From LUCA to Humans

30.06.2021 |

Episode #3 of the course The evolution of life in the universe by Silvano P. Colombano Ph.D.


There is a common theme in all these lessons, all the way from the evolution of matter, to life, intelligence, etc. and that is that at every stage we will see systems that form a new stable set of objects. These objects become a substrate for the formation of new, completely different objects which in turn will become a new substrate for new objects and phenomena.

We have seen how the chemistry of early Earth produced the set of objects (nucleotides, aminoacids, vesicles, metabolic reactions) that formed the next “stable” object: LUCA. Now it’s LUCA’s turn to populate the earth with the new “substrate” of organisms, from which new biological systems could be formed.


The Evolution of Luca (Last Universal Common Ancestor)

Within about half a billion years some form of LUCA is thought to have begun to emerge. We don’t have any clear evidence, but carbon isotope signatures indicative of some likely life processes was found in rocks 3.95 billion years of age. In the absence of fossil records that will become available much later on, we can only rely on “signatures” of biological activity present in rocks and atmosphere, much like we are trying to do these days in our search for life on Mars. We also have indications that about 3.5 Gya (Billion years ago). The first two of the three dominions of the “tree of life” split apart. They were Bacteria and Archaea. The third dominion, Eukarya, probably emerged from Archaea about 1 billion years later. To make it easier to grasp what happened in the course of evolution I am going to ask you to imagine that the 3.5 Gya milestone happened exactly 100 years ago. That means that every real Earth year would take a single second in our 100 years span.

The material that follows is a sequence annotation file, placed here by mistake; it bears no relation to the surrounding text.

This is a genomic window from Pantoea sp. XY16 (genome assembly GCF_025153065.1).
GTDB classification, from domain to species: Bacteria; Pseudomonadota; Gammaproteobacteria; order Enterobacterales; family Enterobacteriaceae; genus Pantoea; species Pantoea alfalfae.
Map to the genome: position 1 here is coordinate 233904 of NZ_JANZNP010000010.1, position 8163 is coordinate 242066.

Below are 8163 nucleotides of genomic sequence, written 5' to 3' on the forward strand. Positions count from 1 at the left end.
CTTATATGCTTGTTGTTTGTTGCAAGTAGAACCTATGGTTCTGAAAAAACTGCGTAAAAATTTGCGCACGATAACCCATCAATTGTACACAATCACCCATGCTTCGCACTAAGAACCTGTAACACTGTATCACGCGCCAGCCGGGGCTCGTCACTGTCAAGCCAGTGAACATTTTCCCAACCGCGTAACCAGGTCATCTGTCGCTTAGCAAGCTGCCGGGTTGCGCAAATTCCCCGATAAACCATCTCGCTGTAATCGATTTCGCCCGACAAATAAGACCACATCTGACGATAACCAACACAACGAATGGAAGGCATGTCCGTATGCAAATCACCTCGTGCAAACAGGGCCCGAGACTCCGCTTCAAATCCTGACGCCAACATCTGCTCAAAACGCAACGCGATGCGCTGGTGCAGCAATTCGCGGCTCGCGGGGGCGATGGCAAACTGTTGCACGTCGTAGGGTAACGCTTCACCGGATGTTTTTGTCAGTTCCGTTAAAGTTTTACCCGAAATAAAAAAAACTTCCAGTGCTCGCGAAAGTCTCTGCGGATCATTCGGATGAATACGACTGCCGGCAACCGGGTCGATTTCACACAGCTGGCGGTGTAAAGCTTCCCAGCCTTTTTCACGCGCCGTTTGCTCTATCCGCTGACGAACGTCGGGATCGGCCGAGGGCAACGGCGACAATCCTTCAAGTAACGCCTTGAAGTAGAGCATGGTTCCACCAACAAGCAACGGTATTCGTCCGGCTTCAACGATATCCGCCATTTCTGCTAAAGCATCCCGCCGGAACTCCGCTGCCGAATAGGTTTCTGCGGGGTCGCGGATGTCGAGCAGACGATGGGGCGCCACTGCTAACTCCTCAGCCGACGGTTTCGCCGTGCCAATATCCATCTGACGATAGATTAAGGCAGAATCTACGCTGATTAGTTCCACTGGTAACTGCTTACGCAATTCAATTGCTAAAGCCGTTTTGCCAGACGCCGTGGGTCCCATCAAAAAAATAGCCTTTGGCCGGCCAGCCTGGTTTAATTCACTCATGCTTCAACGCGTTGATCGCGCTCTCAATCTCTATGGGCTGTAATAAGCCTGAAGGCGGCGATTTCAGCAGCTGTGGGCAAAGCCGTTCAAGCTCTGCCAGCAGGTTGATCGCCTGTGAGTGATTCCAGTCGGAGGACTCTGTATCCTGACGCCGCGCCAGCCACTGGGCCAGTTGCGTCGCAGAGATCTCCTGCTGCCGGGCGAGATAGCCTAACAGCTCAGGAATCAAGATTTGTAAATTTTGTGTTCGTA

The Main Branches of the “Tree of Life”: Bacteria, Archaea, Eukarya

It’s important to realize that we are not “more evolved” than any other form of life that exists today. We simply followed a different path and ended up as a “leaf” on the Eukarya tree dominion, while present-day bacteria are leaves on the Bacteria tree dominion. The Archaea dominion has been recognized only recently, as it was thought of as part of Bacteria, since they, like Bacteria, are single-cell organisms that do not have a defined nucleus in their cells (prokaryotes). The difference is in their internal chemistry (metabolism) that makes it possible for them to survive in “extreme” environments, like very hot springs and highly acidic environments. We, humans, emerged on the Eukaria side which is composed of cells that contain well-defined nuclei (eukaryotes). This property apparently facilitated the formation of multicellular organisms which evolved into plants, animals, and fungi. Note that single-cell eukaryotes do still exist, like amoebas and slime molds.